Despite fears of potential bad weather — thoroughly justified, as Denver was hit with about two feet of snow in midweek — Cable Connection Fall events were well attended, at least compared with lowball expectations.
CTAM Summit, the cable marketing conference that got a week's worth of events started on Sunday (Oct. 25), ended up with 1,990 attendees, according to communications director Diana Cronan. A few weeks ago the forecast was 1,600, down from 2,200 a year ago in Boston.
CTAM CEO Char Beales said the pickup (described as a steady roll in the weeks leading to the conference) reflected overall optimism about the economy and the cable business. “People are confident, business is getting better, and the power of getting together is pretty important to people,” she said.
The Positively Cable musical revue — a.k.a. the Cable Follies — brought about 250 people to the Denver Performing Arts Center Sunday night. That was below expectations, based on 600 RSVPs, but it snowed a little that day, too, and Food Network sponsored a dueling reception at the Hyatt Regency Hotel featuring Rachael Ray and HGTV's Vern Yip.
Positively, highlights for The Wire were a tribute to NCTA's Rob Stoddard (“the nicest guy in cable”) and an ode to over-exposure on Twitter, based on Michael Jackson's “Thriller.” (“It's after midnight and some narcissist is typing on the Web...”.)
Over 15 years, Positively Cable, put on by Cable Positive's Denver chapter, has raised more than $1.5 million for local HIV AIDS charities.
The Cable Center Hall of Fame induction Tuesday night drew a solid 590 people. Showtime CEO Matt Blank, one of the seven new members, delivered a Lettermanesque acceptance speech at the awards dinner, ably emceed by CNN/HLN entertainment correspondent Brooke Anderson.
After Insight CEO Michael Willner, who's also chairman of The Cable Center, called him “the funniest man in cable” in Blank's video highlight reel, Blank cited his “Top 10 Reasons I Agreed to Be Inducted Into the Hall of Fame.”
10. “I was coming to Denver anyhow to call on TCI.”
9. “Content is king again — thank you, Brian Roberts.”
8. “Didn't want to miss the Hulu after-party (see previous reason).”
7. “The Cable Center said I could host a Weeds after-party at next year's Hall of Fame.”
6. “There hasn't been a Jew inducted into the Cable Hall of Fame since Bob Johnson.” (“Risky, risky,” Blank added about the joke.)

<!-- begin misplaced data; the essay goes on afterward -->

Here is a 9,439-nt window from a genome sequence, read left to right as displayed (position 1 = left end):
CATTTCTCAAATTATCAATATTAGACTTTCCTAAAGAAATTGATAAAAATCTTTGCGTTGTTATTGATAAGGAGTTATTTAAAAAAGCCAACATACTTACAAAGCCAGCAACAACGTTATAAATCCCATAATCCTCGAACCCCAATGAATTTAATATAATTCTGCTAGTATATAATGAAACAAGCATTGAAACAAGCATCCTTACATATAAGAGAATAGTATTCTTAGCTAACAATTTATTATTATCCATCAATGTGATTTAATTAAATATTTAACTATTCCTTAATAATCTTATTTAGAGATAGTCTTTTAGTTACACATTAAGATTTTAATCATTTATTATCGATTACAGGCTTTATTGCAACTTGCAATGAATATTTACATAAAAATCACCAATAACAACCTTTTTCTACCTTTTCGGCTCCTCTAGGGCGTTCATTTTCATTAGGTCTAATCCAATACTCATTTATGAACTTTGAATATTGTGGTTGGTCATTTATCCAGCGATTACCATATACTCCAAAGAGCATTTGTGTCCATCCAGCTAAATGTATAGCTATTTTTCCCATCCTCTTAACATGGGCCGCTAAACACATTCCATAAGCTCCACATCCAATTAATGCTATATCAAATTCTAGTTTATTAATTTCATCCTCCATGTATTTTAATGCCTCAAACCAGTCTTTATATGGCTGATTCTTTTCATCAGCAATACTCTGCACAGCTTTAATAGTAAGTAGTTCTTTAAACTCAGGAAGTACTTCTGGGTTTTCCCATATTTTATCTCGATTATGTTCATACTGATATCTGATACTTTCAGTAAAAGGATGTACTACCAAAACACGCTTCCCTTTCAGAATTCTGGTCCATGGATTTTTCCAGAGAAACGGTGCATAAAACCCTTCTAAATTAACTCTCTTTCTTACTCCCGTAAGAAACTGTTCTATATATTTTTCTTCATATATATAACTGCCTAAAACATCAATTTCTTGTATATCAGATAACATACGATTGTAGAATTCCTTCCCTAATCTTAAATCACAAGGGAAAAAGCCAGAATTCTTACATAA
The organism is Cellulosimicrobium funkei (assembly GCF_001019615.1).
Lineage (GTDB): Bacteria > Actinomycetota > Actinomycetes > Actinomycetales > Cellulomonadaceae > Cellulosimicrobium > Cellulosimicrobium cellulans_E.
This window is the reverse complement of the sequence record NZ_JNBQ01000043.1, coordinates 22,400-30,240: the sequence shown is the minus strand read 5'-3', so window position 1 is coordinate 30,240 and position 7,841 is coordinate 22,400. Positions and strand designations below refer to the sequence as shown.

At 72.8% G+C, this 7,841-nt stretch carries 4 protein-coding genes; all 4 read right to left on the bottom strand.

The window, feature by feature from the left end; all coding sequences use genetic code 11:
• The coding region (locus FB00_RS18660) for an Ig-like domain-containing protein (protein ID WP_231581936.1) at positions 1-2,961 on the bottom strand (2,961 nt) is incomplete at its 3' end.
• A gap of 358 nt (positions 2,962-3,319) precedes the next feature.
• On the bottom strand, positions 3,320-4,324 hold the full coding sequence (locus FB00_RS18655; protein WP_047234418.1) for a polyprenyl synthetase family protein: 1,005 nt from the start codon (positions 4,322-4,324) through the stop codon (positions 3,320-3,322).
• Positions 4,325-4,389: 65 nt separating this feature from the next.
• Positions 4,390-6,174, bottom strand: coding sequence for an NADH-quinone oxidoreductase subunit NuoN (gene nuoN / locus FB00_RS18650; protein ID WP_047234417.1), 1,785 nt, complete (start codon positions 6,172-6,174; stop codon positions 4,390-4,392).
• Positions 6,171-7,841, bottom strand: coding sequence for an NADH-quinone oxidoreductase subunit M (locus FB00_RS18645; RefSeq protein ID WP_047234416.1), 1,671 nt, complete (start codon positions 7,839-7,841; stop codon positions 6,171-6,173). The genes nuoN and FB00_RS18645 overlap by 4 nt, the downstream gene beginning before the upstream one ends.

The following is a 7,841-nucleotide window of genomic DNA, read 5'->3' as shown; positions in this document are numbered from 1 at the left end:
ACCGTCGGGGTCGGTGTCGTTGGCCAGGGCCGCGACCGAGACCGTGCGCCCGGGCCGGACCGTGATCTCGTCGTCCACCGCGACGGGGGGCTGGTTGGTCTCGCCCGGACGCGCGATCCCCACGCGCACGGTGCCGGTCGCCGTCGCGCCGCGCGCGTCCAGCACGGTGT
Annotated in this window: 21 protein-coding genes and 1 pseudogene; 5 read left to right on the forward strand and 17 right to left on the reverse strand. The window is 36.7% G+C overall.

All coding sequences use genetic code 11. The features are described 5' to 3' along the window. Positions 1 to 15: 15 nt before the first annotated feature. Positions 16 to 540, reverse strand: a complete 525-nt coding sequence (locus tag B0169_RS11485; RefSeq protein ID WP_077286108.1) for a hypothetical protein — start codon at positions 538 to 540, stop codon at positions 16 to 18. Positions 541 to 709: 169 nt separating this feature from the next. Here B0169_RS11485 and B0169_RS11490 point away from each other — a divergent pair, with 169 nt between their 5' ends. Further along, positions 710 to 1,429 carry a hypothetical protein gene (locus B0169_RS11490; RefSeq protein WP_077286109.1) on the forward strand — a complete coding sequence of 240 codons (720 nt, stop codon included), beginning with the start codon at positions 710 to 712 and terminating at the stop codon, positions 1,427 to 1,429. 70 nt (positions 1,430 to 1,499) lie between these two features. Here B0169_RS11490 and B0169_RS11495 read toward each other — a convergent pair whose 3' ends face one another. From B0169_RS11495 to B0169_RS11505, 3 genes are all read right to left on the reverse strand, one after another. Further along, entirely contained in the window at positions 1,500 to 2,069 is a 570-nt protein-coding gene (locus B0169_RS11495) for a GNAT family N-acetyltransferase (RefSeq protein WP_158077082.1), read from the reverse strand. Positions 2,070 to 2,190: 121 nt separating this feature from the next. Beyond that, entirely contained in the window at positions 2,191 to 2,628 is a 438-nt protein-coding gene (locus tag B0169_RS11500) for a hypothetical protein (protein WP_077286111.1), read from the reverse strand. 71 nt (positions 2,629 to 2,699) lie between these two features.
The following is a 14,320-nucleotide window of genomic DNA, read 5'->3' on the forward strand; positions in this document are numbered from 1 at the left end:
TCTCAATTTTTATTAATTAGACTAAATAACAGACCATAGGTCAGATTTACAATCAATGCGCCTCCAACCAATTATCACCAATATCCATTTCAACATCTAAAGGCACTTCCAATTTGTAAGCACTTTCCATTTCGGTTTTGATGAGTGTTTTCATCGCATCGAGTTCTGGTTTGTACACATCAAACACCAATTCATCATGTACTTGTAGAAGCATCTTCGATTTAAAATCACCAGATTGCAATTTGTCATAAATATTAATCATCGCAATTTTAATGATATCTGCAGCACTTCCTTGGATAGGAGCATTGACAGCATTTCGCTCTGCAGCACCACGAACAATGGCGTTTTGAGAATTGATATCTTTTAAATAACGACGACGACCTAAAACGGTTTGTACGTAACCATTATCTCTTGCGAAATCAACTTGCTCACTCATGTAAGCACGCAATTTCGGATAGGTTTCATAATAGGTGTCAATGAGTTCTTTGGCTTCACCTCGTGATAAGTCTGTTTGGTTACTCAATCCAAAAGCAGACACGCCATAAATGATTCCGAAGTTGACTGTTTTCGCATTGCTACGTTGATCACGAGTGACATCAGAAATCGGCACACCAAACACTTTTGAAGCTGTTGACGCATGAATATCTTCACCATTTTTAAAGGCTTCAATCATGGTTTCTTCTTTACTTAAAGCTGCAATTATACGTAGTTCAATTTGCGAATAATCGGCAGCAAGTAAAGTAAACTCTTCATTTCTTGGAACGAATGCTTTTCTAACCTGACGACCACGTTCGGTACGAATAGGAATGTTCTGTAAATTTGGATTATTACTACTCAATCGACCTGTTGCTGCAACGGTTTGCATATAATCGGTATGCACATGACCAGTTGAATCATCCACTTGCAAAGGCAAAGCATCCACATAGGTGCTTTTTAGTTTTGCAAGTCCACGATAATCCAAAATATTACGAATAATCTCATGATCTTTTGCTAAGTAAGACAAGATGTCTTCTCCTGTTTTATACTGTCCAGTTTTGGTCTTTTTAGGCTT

5. “Already traded a year of CBS retrans with Willner.”
4. “The chance to Twitter from Cable-Tec Expo tomorrow.”
3. “I wanted to do this before the NCTA moved The Cable Center to Detroit to save money.”
2. “I was accidentally trapped on a homemade weather balloon.”
The No. 1 reason was the sincere one: “Frankly, because outside of my family, everything great that has happened to me is because of this industry.”
The Walter Kaitz Foundation's annual dinner was Wednesday night, well into the snowstorm. It could have been hit hard, but it appeared only a few tables were unoccupied: More than 700 people were there, close to expectations expressed a week earlier by foundation executive director David Porter.
The Kaitz dinner laudably raised more than $1 million for programs promoting diversity in the cable industry. Comcast and Turner Broadcasting System were honored with the Diversity Champion Award, and CNN Newsroom anchor T.J. Holmes was a witty emcee.
“While the weather outside was frosty, the dinner was a warm gathering that celebrated the industry's strides for greater inclusion,” Porter said in a statement after the event. “Thank you to the dinner's sponsors and everyone who helped make it a success.”
Funds generated back the Emma L. Bowen Foundation, the National Association for Multi-ethnicity in Communications (NAMIC) and Women in Cable Telecommunications programs.
The Association of Cable Communicators had about 225 people at its annual forum and had Doug Williams, host of Martin Lawrence Presents 1st Amendment Stand-up on Starz, was the emcee who told several jokes The Wire could not reprint without FCC intervention. ACC president Jim Maiella zinged him at the end, though, saying, “You know, Doug, Carrot Top passed on this.”
The NAMIC Conference again delivered strong content, including a keynote by Facebook co-founder Chris Hughes, who said, reassuringly, that “trust in information is becoming even more important over time, and there will be a shift back to trusted institutions and media.”
The conference was expecting about 400 attendees.
CableLabs and WICT (which held a technology-related breakfast panel session Wednesday) also held events.
The Society of Cable Telecommunications Engineers put their attendance figure at 9,000 — a strong turnout, though some 18% off last year's record gathering in Philadelphia. A crowd of several hundred Expo goers had gathered at the show floor's entrance prior to its 2 p.m. opening on Wednesday.
Traffic to the booths was steady, even up to the closing hours on Wednesday (6 p.m.) and Thursday (5 p.m.), when security guards had to flick the lights off to shoo folks out of Hall E of the Denver Convention Center.
Even the early-morning sessions were packed. An 8 a.m. panel Thursday delivered by Comcast's Steve Reynolds and Kevin Taylor about the MSO's digital transport adapter (DTA) project was attended by several dozen souls who had slogged their way through the snowy, gray dawn.
The next big scheduled get-together is in May, in Los Angeles, anchored by the Cable Show.